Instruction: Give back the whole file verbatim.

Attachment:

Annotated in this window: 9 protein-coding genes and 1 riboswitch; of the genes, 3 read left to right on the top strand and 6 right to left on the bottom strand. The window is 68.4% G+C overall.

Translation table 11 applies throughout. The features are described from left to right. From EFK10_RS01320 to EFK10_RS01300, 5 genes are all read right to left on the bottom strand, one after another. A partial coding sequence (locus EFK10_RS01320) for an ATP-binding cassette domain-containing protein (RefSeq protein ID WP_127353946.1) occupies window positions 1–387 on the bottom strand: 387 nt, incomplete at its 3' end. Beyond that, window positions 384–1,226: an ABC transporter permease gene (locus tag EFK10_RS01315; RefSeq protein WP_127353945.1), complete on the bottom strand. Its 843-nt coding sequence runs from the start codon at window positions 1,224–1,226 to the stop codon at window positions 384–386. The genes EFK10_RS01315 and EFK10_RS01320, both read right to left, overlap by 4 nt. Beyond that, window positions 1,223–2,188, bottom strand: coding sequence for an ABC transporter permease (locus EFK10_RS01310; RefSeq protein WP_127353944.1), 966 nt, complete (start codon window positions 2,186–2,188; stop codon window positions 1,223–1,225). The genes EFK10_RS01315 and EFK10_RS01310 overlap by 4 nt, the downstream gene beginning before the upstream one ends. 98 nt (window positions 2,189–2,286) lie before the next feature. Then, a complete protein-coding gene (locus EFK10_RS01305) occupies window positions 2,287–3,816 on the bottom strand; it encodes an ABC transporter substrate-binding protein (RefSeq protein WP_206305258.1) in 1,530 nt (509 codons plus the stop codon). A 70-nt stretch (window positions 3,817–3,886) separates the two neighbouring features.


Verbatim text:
Annotated in this window: 9 protein-coding genes and 1 riboswitch; of the genes, 3 read left to right on the top strand and 6 right to left on the bottom strand. The window is 68.4% G+C overall.

Translation table 11 applies throughout. The features are described from left to right. From EFK10_RS01320 to EFK10_RS01300, 5 genes are all read right to left on the bottom strand, one after another. A partial coding sequence (locus EFK10_RS01320) for an ATP-binding cassette domain-containing protein (RefSeq protein ID WP_127353946.1) occupies window positions 1–387 on the bottom strand: 387 nt, incomplete at its 3' end. Beyond that, window positions 384–1,226: an ABC transporter permease gene (locus tag EFK10_RS01315; RefSeq protein WP_127353945.1), complete on the bottom strand. Its 843-nt coding sequence runs from the start codon at window positions 1,224–1,226 to the stop codon at window positions 384–386. The genes EFK10_RS01315 and EFK10_RS01320, both read right to left, overlap by 4 nt. Beyond that, window positions 1,223–2,188, bottom strand: coding sequence for an ABC transporter permease (locus EFK10_RS01310; RefSeq protein WP_127353944.1), 966 nt, complete (start codon window positions 2,186–2,188; stop codon window positions 1,223–1,225). The genes EFK10_RS01315 and EFK10_RS01310 overlap by 4 nt, the downstream gene beginning before the upstream one ends. 98 nt (window positions 2,189–2,286) lie before the next feature. Then, a complete protein-coding gene (locus EFK10_RS01305) occupies window positions 2,287–3,816 on the bottom strand; it encodes an ABC transporter substrate-binding protein (RefSeq protein WP_206305258.1) in 1,530 nt (509 codons plus the stop codon). A 70-nt stretch (window positions 3,817–3,886) separates the two neighbouring features.